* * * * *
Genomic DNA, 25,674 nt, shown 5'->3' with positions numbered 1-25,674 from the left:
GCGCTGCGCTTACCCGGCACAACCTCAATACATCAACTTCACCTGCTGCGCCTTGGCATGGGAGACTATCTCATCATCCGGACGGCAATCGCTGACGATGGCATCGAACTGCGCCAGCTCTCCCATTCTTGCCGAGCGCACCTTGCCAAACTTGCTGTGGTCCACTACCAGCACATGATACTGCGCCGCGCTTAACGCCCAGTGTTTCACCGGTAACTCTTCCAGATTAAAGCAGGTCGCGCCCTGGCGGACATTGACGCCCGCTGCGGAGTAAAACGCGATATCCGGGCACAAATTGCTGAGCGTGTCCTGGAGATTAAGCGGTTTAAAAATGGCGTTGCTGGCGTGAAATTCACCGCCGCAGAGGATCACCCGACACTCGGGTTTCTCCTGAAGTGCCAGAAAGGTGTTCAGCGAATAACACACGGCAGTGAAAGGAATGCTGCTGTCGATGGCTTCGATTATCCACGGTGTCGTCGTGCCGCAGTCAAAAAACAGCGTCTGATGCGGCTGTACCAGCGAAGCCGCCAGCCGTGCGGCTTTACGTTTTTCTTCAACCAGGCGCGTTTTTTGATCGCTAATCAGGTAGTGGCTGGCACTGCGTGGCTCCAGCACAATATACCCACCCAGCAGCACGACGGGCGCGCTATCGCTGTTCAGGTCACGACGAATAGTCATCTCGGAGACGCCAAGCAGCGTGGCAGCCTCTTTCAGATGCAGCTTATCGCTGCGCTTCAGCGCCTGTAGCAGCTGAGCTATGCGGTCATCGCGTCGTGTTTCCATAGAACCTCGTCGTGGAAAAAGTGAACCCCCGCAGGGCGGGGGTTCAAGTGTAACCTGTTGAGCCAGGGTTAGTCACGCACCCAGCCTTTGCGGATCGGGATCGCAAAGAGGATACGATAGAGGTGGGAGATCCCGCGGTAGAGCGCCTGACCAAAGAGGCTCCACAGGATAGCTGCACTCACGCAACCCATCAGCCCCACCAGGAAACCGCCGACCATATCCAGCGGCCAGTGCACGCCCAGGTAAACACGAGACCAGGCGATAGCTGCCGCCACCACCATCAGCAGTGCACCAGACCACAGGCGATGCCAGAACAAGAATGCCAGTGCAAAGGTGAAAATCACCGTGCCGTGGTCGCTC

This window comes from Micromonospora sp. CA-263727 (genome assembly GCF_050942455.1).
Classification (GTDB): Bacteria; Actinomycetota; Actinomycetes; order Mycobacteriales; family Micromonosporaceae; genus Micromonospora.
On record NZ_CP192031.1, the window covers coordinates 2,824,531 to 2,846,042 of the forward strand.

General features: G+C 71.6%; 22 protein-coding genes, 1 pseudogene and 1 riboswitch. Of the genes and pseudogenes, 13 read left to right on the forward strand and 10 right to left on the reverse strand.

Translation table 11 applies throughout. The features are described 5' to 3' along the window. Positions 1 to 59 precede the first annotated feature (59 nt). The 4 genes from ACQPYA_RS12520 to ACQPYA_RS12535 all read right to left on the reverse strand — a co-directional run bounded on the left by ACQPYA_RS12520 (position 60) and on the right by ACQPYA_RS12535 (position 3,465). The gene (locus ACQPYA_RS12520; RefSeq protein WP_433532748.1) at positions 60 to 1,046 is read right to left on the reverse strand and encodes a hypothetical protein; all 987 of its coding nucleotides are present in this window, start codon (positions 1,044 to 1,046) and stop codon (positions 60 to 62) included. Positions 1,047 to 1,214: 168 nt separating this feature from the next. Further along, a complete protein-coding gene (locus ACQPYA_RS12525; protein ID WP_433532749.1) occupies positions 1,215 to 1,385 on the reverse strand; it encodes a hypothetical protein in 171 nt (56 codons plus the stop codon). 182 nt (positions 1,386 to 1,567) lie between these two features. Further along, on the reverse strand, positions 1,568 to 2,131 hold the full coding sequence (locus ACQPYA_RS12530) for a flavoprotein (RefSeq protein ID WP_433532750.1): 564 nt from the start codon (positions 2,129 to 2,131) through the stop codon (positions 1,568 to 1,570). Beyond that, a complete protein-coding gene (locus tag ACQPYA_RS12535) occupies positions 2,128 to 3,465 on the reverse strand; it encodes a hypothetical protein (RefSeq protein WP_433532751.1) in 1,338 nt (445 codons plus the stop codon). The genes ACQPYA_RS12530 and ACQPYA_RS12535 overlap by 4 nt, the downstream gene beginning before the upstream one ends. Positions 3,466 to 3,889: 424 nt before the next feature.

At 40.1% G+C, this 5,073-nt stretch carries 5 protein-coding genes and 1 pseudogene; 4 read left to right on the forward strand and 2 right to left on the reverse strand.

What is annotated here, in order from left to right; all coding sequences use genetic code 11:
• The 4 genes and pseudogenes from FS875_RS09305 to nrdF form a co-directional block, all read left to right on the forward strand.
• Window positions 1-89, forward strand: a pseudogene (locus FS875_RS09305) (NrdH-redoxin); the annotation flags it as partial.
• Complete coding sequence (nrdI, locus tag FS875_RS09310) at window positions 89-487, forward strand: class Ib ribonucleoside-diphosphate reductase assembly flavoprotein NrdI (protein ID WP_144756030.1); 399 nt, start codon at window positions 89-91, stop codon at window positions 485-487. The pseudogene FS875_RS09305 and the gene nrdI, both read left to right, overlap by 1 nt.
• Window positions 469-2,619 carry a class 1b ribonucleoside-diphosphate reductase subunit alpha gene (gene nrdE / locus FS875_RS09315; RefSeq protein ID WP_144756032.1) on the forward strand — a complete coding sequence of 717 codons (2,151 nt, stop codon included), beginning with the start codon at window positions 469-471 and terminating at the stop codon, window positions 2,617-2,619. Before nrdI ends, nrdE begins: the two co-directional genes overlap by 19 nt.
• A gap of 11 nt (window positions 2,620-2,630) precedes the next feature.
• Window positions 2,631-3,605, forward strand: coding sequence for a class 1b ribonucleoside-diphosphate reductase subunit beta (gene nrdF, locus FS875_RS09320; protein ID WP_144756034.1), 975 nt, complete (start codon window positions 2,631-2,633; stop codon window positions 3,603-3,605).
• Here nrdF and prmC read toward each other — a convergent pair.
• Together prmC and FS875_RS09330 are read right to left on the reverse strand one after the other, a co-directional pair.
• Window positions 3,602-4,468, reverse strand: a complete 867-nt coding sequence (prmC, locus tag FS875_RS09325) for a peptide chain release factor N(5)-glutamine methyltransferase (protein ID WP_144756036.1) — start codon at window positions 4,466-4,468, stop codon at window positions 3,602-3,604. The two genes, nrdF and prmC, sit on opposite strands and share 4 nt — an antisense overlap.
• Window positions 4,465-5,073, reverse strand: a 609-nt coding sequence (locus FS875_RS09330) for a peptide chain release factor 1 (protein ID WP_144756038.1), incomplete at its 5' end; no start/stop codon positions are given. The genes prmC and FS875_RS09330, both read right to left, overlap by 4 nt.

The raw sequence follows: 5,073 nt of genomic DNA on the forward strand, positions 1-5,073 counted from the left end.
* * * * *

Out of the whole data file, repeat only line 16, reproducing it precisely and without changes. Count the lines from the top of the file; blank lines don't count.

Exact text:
• Here nrdF and prmC read toward each other — a convergent pair.